The topic of this year’s edition are the spaces between blocks of flats. Blocks of flats and the block estates are inscribed in the landscape of Central Europe. Even though they originated as an idea for a „better future”, not only in this part of the continent but also in the West, they have become more of a synonym of failure rather than success. In Poland, the first estates were erected in the 50s, but the real boom arrived in the early 70s. During the communist times, 7 million flats in the ‚large-panel’ technology were built in our country. They were supposed to be widespread, functional and cheap. The estates abundant in services and new public utility buildings were to satisfy all of the residents’ needs. The scale of this type of constructions made it a separate phenomenon. At its peak, one third of Poles lived in the blocks. This is an unprecedented number in comparison to any Western country.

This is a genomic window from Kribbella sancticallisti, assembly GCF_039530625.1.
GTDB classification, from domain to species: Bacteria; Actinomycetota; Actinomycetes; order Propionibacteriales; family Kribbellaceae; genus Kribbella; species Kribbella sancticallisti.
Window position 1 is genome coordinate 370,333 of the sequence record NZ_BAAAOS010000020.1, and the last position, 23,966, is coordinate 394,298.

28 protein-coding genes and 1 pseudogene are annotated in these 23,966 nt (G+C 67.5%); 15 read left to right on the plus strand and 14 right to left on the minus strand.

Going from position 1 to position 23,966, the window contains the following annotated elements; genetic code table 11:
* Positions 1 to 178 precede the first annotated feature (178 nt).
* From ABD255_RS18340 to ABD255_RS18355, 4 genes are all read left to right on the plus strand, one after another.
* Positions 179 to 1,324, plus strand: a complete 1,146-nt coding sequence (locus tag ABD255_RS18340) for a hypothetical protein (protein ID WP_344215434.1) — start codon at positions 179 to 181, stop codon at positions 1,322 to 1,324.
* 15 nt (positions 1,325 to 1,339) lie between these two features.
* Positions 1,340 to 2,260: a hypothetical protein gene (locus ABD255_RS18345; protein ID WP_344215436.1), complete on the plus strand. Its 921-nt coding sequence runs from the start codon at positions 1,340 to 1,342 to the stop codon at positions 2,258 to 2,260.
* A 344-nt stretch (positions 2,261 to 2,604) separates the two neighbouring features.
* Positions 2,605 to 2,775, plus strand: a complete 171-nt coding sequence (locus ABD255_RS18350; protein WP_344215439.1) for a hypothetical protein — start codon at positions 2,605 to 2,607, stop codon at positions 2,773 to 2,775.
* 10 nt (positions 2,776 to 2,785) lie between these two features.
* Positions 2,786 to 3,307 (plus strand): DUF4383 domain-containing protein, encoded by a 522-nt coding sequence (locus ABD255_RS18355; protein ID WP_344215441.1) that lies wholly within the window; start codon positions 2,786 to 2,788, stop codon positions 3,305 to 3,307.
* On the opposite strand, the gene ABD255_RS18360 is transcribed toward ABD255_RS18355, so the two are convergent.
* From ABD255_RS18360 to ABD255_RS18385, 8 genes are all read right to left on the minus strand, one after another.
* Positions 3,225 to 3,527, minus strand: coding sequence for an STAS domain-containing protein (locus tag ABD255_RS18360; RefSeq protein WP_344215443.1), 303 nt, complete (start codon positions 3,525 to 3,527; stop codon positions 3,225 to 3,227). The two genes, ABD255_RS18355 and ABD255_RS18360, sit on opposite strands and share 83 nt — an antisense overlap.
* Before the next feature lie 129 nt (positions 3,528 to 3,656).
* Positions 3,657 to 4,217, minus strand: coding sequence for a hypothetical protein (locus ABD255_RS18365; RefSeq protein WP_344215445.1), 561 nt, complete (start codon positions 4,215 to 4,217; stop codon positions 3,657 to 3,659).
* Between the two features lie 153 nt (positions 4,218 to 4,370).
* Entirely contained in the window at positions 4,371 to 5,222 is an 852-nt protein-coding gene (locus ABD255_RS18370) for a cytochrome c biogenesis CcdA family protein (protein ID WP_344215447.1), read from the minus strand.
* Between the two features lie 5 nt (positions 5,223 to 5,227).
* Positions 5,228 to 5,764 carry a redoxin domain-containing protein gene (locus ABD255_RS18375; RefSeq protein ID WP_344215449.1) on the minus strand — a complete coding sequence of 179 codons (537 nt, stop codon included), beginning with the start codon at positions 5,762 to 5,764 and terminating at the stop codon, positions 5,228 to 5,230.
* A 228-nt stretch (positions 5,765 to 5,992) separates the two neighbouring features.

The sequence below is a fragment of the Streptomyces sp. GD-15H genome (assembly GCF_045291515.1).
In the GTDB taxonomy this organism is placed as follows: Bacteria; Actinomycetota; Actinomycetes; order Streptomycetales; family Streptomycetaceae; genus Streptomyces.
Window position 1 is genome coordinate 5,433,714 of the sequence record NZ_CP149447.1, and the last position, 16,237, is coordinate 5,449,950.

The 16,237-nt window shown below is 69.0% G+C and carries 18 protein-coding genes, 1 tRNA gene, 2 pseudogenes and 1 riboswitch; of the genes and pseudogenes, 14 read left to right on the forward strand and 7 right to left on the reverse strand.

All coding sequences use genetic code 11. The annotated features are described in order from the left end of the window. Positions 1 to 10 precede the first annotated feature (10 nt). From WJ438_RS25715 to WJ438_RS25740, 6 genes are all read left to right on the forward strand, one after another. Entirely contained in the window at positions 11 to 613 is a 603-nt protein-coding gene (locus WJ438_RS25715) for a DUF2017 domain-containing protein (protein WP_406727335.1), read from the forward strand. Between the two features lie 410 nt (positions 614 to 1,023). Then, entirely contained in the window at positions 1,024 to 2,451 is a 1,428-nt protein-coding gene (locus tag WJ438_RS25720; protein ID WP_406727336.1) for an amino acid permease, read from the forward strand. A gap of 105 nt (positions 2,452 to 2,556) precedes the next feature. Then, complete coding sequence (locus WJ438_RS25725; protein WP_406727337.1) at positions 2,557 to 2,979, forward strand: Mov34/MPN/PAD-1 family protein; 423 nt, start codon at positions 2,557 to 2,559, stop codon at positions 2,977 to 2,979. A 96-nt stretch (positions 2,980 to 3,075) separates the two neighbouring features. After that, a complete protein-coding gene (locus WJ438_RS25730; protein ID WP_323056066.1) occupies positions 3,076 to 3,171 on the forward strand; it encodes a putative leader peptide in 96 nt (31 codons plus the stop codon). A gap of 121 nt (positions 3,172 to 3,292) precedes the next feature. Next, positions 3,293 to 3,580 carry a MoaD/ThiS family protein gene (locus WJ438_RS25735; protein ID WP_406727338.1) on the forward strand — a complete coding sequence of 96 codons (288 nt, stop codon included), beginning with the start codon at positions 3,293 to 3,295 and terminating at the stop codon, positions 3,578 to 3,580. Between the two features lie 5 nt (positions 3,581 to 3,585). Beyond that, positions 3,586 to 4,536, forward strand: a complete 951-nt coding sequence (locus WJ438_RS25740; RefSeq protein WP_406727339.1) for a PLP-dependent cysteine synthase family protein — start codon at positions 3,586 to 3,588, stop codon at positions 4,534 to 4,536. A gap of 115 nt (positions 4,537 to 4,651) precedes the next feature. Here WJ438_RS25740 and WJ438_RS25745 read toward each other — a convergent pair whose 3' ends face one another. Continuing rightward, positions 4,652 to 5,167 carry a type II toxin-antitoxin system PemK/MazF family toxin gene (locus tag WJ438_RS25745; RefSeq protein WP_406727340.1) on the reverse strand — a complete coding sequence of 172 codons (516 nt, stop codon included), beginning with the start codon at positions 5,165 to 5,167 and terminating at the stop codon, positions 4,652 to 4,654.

Unfortunately, years of neglect caused estate spaces to loose their capability for meeting the previously presumed needs. Many functions have been superseded by the need to find more and more space for cars – back in the 70s, when having a car was a luxury, no one expected that a family can have more than one vehicle. Throughout the years, green and recreational space of estates shrunk and became flooded with parking concrete. What remains is the open-access common space which has been neglected for years and is often dysfunctional and randomly utilised. In the light of this great revitalisation challenge and the fact that this type of construction is known and familiar to all of the countries participating in the project, we believe that this edition can become a starting point for a discussion on the quality of these spaces.